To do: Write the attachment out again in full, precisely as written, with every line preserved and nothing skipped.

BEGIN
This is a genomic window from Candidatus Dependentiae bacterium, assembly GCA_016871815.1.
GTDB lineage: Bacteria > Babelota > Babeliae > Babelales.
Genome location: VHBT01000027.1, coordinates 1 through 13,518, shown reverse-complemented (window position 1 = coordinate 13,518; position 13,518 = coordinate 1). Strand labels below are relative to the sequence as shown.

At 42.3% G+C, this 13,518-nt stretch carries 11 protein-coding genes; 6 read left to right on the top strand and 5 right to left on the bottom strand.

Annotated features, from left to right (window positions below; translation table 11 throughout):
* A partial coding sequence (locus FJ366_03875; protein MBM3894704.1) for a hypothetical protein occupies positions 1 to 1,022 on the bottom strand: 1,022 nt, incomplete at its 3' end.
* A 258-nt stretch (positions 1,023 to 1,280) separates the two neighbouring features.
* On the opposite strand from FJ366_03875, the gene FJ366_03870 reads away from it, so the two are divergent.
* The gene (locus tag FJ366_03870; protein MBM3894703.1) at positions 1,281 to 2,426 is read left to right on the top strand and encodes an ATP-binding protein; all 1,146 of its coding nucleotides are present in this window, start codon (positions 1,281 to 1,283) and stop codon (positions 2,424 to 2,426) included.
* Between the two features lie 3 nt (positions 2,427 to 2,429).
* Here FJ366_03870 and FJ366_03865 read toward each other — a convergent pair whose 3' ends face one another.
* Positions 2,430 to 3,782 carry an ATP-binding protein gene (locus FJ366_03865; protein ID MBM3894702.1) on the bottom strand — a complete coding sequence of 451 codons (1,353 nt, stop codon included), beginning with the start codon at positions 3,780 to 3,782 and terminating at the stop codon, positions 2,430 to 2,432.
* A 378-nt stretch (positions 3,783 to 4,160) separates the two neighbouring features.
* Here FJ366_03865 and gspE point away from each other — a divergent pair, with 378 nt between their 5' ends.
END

This is a genomic window from Candidatus Dependentiae bacterium, assembly GCA_016871815.1.
GTDB lineage: Bacteria > Babelota > Babeliae > Babelales.
Genome location: VHBT01000027.1, coordinates 1 through 13,518, shown reverse-complemented (window position 1 = coordinate 13,518; position 13,518 = coordinate 1). Strand labels below are relative to the sequence as shown.

At 42.3% G+C, this 13,518-nt stretch carries 11 protein-coding genes; 6 read left to right on the top strand and 5 right to left on the bottom strand.

Annotated features, from left to right (window positions below; translation table 11 throughout):
* A partial coding sequence (locus FJ366_03875; protein MBM3894704.1) for a hypothetical protein occupies positions 1 to 1,022 on the bottom strand: 1,022 nt, incomplete at its 3' end.
* A 258-nt stretch (positions 1,023 to 1,280) separates the two neighbouring features.
* On the opposite strand from FJ366_03875, the gene FJ366_03870 reads away from it, so the two are divergent.
* The gene (locus tag FJ366_03870; protein MBM3894703.1) at positions 1,281 to 2,426 is read left to right on the top strand and encodes an ATP-binding protein; all 1,146 of its coding nucleotides are present in this window, start codon (positions 1,281 to 1,283) and stop codon (positions 2,424 to 2,426) included.
* Between the two features lie 3 nt (positions 2,427 to 2,429).
* Here FJ366_03870 and FJ366_03865 read toward each other — a convergent pair whose 3' ends face one another.
* Positions 2,430 to 3,782 carry an ATP-binding protein gene (locus FJ366_03865; protein ID MBM3894702.1) on the bottom strand — a complete coding sequence of 451 codons (1,353 nt, stop codon included), beginning with the start codon at positions 3,780 to 3,782 and terminating at the stop codon, positions 2,430 to 2,432.
* A 378-nt stretch (positions 3,783 to 4,160) separates the two neighbouring features.
* Here FJ366_03865 and gspE point away from each other — a divergent pair, with 378 nt between their 5' ends.